Foreign Policy: Evaluating Nixon's and Eisenhower's Use of Power
Foreign Policy: Evaluating Nixon’s and Eisenhower’s’ Use of Power
Both President Dwight Eisenhower and Richard Nixon were presidents during the cold war. Their uses of presidential power within foreign policy greatly shaped the United State’s strategies in cold war politics. Comparing their actions as Chief Diplomat, Chief Legislator, Chief Executive and Commander in Chief shows how they have used both their formal and informal powers to lead the nation. President Eisenhower was much more successful in gaining congress approval through working with them yet had much more trouble dealing with peace abroad. Nixon was able to use powers to make successful gains within the cold war abroad, yet had trouble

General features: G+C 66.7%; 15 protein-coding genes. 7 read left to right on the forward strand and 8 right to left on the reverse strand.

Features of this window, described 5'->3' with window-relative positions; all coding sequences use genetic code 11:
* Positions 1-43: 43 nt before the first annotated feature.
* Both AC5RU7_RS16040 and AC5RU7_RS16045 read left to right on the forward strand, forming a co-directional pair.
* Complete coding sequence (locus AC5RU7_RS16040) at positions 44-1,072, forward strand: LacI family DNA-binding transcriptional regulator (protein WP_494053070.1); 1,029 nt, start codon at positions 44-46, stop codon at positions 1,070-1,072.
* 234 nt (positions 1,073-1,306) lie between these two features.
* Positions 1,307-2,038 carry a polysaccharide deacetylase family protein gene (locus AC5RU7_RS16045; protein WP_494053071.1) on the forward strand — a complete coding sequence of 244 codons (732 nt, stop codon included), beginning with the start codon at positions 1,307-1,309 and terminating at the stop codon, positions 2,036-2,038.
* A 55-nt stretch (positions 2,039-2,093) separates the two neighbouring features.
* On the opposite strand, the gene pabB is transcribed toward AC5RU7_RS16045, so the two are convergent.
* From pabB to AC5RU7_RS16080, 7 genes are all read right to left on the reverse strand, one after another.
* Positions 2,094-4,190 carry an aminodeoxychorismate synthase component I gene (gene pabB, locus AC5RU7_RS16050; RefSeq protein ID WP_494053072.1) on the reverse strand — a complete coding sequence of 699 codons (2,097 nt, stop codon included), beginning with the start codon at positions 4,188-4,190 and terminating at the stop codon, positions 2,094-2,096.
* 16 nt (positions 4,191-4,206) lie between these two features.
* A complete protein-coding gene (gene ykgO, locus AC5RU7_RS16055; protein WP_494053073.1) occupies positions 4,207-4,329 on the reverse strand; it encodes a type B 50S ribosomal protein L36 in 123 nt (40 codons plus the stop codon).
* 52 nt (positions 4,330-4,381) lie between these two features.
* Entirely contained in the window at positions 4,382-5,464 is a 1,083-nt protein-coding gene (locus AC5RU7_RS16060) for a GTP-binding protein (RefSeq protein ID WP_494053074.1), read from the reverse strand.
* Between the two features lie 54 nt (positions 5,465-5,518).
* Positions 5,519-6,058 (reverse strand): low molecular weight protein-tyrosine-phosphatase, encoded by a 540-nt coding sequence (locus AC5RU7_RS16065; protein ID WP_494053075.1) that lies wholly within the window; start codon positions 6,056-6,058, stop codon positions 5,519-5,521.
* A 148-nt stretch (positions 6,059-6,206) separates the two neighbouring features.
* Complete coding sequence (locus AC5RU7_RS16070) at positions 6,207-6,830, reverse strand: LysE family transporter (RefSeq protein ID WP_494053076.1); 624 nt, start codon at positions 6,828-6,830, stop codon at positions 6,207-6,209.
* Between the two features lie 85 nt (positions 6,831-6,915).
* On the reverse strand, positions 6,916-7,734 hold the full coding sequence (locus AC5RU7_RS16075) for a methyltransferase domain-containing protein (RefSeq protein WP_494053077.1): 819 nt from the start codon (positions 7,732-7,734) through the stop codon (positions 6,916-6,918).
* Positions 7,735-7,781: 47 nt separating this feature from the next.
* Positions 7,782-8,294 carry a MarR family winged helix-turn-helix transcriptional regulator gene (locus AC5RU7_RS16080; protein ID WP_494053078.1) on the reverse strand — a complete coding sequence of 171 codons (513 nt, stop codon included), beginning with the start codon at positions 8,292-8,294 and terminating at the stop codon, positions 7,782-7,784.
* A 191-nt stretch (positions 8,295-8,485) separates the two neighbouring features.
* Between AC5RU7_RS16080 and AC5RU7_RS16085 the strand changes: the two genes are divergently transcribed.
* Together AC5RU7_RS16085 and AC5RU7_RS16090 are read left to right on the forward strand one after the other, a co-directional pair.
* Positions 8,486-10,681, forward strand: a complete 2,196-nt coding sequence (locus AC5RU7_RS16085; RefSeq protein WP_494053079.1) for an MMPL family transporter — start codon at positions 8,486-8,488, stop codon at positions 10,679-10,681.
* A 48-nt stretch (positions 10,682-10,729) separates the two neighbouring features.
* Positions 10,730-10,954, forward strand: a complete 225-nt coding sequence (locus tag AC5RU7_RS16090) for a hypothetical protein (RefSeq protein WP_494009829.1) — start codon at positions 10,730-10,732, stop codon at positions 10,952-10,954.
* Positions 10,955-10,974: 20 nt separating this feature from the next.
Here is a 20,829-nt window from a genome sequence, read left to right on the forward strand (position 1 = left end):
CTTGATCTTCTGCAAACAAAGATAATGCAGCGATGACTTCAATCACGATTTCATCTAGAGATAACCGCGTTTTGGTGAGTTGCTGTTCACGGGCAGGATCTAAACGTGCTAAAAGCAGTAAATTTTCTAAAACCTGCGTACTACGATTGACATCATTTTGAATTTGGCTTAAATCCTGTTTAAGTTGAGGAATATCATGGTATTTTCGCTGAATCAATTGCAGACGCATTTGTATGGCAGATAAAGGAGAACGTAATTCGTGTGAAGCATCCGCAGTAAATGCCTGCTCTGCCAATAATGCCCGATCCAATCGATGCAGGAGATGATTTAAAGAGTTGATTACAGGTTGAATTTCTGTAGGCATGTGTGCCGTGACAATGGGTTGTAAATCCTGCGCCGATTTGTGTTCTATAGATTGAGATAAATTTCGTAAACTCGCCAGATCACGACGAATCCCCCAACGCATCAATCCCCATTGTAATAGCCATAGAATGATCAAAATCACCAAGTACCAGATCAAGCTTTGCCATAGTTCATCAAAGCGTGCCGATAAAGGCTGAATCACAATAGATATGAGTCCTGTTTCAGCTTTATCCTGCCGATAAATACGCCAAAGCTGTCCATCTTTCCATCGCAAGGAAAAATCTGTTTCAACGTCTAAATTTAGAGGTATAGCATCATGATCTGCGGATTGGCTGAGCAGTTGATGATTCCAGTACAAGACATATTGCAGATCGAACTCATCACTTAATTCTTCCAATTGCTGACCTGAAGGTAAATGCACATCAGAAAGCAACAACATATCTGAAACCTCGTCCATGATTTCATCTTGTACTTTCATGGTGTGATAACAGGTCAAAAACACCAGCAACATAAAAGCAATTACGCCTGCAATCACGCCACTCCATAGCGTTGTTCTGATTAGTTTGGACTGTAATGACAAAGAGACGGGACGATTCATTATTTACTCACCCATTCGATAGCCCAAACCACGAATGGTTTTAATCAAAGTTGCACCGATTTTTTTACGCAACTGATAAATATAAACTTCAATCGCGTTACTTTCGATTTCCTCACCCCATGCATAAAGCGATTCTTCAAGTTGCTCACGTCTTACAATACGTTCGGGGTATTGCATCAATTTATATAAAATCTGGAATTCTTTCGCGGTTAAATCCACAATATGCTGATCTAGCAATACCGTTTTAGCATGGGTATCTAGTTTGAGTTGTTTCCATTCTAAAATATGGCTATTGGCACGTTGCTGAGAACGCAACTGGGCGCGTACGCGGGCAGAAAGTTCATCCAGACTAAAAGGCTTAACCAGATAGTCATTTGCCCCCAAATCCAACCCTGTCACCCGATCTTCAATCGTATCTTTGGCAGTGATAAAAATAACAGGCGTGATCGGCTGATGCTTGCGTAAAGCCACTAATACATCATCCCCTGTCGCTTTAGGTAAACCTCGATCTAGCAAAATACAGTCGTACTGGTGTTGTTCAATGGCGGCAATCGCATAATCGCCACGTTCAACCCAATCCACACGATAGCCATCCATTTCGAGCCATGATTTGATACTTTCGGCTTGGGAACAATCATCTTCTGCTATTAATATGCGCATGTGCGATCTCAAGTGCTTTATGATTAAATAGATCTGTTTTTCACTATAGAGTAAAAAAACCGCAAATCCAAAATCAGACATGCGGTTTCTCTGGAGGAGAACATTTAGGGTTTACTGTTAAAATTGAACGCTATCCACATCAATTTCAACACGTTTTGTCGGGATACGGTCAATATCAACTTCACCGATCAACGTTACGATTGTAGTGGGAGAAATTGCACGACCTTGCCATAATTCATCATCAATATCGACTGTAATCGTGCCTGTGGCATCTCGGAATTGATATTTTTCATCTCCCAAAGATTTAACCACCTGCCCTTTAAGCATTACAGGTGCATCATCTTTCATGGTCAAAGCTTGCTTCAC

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However, China was angered when Nixon increased US troops in Cambodia and ceased talks. Like Eisenhower, Nixon began to try to relay messages through other parties such as Pakistan and Romania to China. After a year of sending these messages, China finally opened up to discussion once again (PBS Nixon 2002, 2). President Nixon then used another informal power by setting up United States ping pong players to visit China. Before Nixon had done this, the United states and China had not had a cultural exchange since 1949. “Ping pong diplomacy” pleased most Americans and helped to advance Nixon’s relations with China. By doing so, he also helped improve his relations with Russia because they feared a strong relationship between China and the United States (PBS Nixon 2002, 2). In 1972, Nixon was finally able to meet with Chinese official, Lai, in China. During this meeting, Nixon did not make any agreements with China, but this started a friendly relationship with one another. Due to his strategies, Nixon was also able to meet with a Soviet official, Leonid Brezhnev, where he signed ten formal agreements, including an anti-ballistic treaty and the SALT Treaty (PBS Nixon 2002, 2-3). Eisenhower and Nixon both had the same approaches to using their formal powers as Chief Diplomat. They both wanted to make agreements with communist nations. However, Nixon was able to use more planning within making these agreements.